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Lee, Bae, and Hong: Twin anemia polycythemia sequence in a dichorionic diamniotic pregnancy

Abstract

Complications related to the vascular anastomosis of the placental vessels in monochorionic twins are fatal. The clinical syndromes of feto-fetal transfusion include twin anemia polycythemia sequence (TAPS), twin-twin transfusion syndrome, and twin reversed arterial perfusion sequence. We present an extremely rare case of TAPS in a dichorionic diamniotic pregnancy. A 36-year-old woman, gravida 0, para 0, was referred to our hospital with suspected preterm premature membrane rupture. Although her pelvic examination did not reveal specific findings, the non-stress test result showed minimal variability in the first fetus and late deceleration in the second one. An emergency cesarean section was performed. The placenta was fused, and one portion of the placenta was pale, while the other portion was dark red. The hemoglobin level of the first fetus was 7.8 g/dL and that of the second one was 22.2 g/dL.

Introduction

In monochorionic twins, complications may occur because of vascular anastomosis, as the placenta is shared. An imbalanced blood supply due to vascular anastomosis can lead to feto-fetal transfusion, increasing fetal morbidity. Clinical syndromes related to vascular anastomosis include twin anemia polycythemia sequence (TAPS), twin-twin transfusion syndrome (TTTS), and twin reversed arterial perfusion sequence. TTTS is a chronic form of feto-fetal transfusion that affects approximately 9% of all monochorionic twins [1]. It occurs due to unidirectional flow through the arteriovenous anastomosis, creating an imbalance of blood volume between the donor and recipient twins. The donor twin is growth restricted and develops anemia, and the recipient twin becomes polycythemic and develops heart failure, resulting in fetal hydrops. TAPS is diagnosed antenatally based on the middle cerebral artery-peak systolic velocity (MCA-PSV) when there is no amniotic fluid discordance. The term TAPS was first defined by Lopriore et al. [2] in 2007. It may occur spontaneously in up to 5% of all monochorionic twins as a result of incomplete laser treatment in TTTS cases [3]. We present a rare case of TAPS in a dichorionic pregnancy, of which only two cases have been reported so far.

Case

A 36-year-old woman, gravida 0, para 0, was referred by a local clinic to the obstetric department following a preterm premature rupture of membranes at 34 1/7 weeks of gestation related to a dichorionic diamniotic pregnancy. She had a history of hypothyroidism, gestational diabetes, unexplained infertility, and laparoscopic left salpingectomy due to an ectopic pregnancy. She had conceived via in vitro fertilization. Although her pregnancy was uneventful, she was hospitalized for a week because of preterm labor at 33 weeks of gestation. She was transferred to the hospital under the suspicion of preterm premature rupture of membranes. Pelvic examination revealed no specific findings. The nitrazine and Amnisure ROM (rupture of membrane) test (QIAZEN, Hilden, Germany) results were negative. The non-stress test (NST) revealed minimal variability in the first fetus, but the heart rate of the second one showed late deceleration. An emergency cesarean section was performed immediately. During delivery, the donor twin was a 1,940-g male infant with Apgar scores of 2 and 6 at 1 and 5 minutes, respectively, and the recipient twin was a 2,360-g female infant with Apgar scores of 4 and 7 at 1 and 5 minutes, respectively. Birth weight discordance was 17.8%. The hemoglobin (Hb) count of the male infant was 7.8 g/dL, with a hematocrit level of 25.2%, whereas the female infant had a Hb count of 22.2 g/dL, with a hematocrit level of 70% on day 1, fulfilling the postnatal criteria of TAPS stage 3 (inter-twin Hb difference being 14.4 g/dL). After delivery, the donor twin was transfused with 20 mL of packed red blood cells, and the recipient twin received 28 mL of exchange transfusion with normal saline after phlebotomy. The twins were discharged from the hospital after conservative treatment without brain damage or hemorrhagic shock during postnatal care. Both twins were under follow-up without any complications, but congenital nephrotic syndrome developed in the recipient twin 3 months after birth.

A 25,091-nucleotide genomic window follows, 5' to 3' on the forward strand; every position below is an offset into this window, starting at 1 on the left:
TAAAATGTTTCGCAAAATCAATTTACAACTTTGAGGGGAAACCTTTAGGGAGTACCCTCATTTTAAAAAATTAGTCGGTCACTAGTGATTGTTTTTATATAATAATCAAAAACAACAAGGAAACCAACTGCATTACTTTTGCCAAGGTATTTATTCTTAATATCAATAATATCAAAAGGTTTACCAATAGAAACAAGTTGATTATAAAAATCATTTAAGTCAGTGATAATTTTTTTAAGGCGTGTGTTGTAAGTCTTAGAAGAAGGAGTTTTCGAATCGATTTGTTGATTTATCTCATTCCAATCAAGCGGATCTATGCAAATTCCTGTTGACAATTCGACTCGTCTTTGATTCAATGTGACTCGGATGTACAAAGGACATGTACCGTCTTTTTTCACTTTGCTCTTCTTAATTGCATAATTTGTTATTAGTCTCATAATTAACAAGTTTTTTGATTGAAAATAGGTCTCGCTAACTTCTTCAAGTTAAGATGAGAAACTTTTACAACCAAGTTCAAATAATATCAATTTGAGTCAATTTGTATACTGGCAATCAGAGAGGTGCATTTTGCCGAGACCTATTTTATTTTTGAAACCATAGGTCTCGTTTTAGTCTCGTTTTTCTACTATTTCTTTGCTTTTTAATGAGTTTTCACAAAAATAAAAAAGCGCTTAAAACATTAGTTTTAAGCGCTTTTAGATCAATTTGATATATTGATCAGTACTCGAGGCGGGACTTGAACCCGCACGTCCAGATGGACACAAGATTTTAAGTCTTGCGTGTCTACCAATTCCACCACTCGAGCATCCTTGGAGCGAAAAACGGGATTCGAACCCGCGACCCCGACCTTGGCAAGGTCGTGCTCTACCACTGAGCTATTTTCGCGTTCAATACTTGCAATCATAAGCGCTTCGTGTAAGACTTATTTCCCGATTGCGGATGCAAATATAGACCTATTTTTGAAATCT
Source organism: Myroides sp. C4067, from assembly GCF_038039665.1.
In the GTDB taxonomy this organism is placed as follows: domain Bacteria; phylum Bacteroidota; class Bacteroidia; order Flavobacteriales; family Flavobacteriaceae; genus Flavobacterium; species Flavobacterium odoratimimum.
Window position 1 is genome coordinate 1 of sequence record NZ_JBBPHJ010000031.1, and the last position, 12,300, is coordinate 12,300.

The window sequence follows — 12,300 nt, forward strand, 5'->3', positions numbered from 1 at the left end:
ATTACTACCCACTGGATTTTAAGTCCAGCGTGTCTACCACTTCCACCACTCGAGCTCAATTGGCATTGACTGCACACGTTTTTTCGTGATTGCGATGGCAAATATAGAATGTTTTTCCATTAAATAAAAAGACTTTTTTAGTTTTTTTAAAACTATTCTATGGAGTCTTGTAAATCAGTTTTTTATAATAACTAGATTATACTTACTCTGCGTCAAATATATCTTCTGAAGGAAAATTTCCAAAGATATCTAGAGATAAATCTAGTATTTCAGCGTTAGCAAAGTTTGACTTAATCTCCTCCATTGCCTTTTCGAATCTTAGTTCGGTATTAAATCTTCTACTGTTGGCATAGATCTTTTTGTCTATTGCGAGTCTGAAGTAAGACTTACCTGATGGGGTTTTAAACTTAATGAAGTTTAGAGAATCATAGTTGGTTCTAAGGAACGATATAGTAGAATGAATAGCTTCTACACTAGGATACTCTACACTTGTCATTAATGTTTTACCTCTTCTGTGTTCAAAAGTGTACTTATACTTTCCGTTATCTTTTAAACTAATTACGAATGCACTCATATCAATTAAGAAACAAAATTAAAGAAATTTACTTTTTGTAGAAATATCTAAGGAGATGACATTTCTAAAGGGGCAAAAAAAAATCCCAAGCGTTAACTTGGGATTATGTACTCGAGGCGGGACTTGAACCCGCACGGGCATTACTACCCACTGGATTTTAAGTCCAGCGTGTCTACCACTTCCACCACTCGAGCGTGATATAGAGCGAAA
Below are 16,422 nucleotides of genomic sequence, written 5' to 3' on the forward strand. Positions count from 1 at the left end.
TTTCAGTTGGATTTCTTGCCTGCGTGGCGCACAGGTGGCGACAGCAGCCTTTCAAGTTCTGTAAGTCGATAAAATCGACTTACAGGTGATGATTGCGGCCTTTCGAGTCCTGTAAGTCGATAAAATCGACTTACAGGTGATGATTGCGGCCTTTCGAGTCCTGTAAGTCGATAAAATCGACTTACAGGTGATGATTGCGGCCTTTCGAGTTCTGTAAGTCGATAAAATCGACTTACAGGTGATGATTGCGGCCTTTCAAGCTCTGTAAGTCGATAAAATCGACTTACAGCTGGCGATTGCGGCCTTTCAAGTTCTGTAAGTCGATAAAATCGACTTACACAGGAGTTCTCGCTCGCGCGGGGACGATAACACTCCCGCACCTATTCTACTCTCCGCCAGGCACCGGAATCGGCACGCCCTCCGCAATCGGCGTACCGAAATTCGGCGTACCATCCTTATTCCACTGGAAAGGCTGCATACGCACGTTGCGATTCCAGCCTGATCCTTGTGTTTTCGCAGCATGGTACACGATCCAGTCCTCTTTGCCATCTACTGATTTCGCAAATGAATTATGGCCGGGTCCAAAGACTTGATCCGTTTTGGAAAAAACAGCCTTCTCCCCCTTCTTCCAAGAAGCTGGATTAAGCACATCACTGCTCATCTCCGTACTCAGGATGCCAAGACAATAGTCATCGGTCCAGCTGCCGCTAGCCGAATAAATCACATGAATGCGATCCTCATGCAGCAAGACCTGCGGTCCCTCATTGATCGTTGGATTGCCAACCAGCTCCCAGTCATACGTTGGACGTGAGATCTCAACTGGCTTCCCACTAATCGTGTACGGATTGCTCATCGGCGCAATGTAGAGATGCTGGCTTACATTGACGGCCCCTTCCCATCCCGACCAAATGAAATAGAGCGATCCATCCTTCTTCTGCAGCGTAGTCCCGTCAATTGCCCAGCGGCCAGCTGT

The placenta was macroscopically fused. One portion of the placenta was pale, while the other was dark reddish due to congestion (Fig. 1). Due to an emergency cesarean section, the vascular connection of the placenta was not confirmed.

Discussion